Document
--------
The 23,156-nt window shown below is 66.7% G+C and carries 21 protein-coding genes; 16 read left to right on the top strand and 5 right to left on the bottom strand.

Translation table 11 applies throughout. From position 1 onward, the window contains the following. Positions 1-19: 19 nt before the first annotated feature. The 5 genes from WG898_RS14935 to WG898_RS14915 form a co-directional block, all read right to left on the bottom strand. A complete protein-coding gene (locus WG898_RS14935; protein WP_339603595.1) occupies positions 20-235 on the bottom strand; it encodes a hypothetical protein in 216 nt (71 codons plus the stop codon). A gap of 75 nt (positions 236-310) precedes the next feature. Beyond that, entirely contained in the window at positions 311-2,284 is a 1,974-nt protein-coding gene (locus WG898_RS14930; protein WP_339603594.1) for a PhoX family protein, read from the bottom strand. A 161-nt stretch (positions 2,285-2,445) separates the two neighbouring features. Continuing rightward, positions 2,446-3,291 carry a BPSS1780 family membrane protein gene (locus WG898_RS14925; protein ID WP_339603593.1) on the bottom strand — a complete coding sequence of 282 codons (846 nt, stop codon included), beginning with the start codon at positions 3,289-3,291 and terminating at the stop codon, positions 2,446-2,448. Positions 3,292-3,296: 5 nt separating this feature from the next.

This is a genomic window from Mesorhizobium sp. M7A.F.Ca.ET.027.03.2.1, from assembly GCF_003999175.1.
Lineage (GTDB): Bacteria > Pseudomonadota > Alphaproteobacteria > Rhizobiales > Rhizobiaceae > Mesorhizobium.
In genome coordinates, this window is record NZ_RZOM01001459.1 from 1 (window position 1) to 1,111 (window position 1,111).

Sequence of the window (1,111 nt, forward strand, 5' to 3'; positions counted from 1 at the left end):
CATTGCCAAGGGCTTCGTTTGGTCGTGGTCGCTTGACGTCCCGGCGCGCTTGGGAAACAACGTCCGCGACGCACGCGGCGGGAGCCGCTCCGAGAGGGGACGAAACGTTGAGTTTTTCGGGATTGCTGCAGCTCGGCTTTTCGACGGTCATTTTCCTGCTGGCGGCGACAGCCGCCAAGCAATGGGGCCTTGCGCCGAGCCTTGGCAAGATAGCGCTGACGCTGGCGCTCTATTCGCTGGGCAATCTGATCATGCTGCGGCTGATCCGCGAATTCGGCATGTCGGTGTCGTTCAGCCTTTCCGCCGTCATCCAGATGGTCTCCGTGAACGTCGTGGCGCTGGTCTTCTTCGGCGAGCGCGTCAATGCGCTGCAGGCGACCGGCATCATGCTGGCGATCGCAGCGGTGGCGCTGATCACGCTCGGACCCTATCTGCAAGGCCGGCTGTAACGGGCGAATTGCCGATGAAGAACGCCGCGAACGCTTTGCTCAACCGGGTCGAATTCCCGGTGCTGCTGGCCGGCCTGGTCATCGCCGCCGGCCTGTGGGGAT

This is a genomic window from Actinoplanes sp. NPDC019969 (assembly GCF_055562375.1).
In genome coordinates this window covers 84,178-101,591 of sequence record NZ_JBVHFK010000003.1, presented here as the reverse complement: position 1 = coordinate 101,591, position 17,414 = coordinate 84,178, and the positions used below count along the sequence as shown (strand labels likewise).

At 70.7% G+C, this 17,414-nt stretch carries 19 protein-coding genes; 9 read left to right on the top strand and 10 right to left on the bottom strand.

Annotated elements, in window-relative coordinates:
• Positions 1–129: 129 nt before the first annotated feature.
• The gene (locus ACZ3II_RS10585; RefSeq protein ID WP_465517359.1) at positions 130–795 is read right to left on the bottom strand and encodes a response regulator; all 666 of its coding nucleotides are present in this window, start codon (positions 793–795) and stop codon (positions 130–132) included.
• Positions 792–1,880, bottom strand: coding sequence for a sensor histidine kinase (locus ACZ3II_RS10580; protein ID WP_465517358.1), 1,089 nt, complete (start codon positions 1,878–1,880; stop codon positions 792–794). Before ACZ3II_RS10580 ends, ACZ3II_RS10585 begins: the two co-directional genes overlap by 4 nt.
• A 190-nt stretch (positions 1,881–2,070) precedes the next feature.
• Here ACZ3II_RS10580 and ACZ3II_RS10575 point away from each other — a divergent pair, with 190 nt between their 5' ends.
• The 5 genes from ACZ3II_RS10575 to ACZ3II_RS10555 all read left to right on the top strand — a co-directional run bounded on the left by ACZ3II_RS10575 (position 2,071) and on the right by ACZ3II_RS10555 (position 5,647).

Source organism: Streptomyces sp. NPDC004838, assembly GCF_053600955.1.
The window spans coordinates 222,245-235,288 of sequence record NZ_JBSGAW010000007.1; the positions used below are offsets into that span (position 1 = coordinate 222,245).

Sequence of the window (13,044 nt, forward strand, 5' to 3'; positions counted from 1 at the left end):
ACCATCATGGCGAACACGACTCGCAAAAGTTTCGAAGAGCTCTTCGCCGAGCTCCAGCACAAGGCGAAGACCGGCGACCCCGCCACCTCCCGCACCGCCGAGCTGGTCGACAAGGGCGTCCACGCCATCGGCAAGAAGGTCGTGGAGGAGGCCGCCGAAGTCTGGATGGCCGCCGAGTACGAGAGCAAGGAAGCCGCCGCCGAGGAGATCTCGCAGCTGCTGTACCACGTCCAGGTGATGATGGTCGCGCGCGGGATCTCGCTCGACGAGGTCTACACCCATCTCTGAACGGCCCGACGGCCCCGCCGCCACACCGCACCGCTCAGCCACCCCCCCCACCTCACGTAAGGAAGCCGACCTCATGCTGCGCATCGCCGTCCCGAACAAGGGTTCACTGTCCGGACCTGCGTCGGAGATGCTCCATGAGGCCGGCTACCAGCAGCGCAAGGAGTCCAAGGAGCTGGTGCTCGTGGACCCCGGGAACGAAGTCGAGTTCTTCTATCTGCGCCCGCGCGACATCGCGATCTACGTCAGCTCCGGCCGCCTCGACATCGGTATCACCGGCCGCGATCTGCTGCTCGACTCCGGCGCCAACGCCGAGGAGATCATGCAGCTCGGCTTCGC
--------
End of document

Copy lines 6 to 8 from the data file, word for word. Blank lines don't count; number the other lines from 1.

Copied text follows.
Sequence of the window (1,111 nt, forward strand, 5' to 3'; positions counted from 1 at the left end):
CATTGCCAAGGGCTTCGTTTGGTCGTGGTCGCTTGACGTCCCGGCGCGCTTGGGAAACAACGTCCGCGACGCACGCGGCGGGAGCCGCTCCGAGAGGGGACGAAACGTTGAGTTTTTCGGGATTGCTGCAGCTCGGCTTTTCGACGGTCATTTTCCTGCTGGCGGCGACAGCCGCCAAGCAATGGGGCCTTGCGCCGAGCCTTGGCAAGATAGCGCTGACGCTGGCGCTCTATTCGCTGGGCAATCTGATCATGCTGCGGCTGATCCGCGAATTCGGCATGTCGGTGTCGTTCAGCCTTTCCGCCGTCATCCAGATGGTCTCCGTGAACGTCGTGGCGCTGGTCTTCTTCGGCGAGCGCGTCAATGCGCTGCAGGCGACCGGCATCATGCTGGCGATCGCAGCGGTGGCGCTGATCACGCTCGGACCCTATCTGCAAGGCCGGCTGTAACGGGCGAATTGCCGATGAAGAACGCCGCGAACGCTTTGCTCAACCGGGTCGAATTCCCGGTGCTGCTGGCCGGCCTGGTCATCGCCGCCGGCCTGTGGGGAT

This is a genomic window from Actinoplanes sp. NPDC019969 (assembly GCF_055562375.1).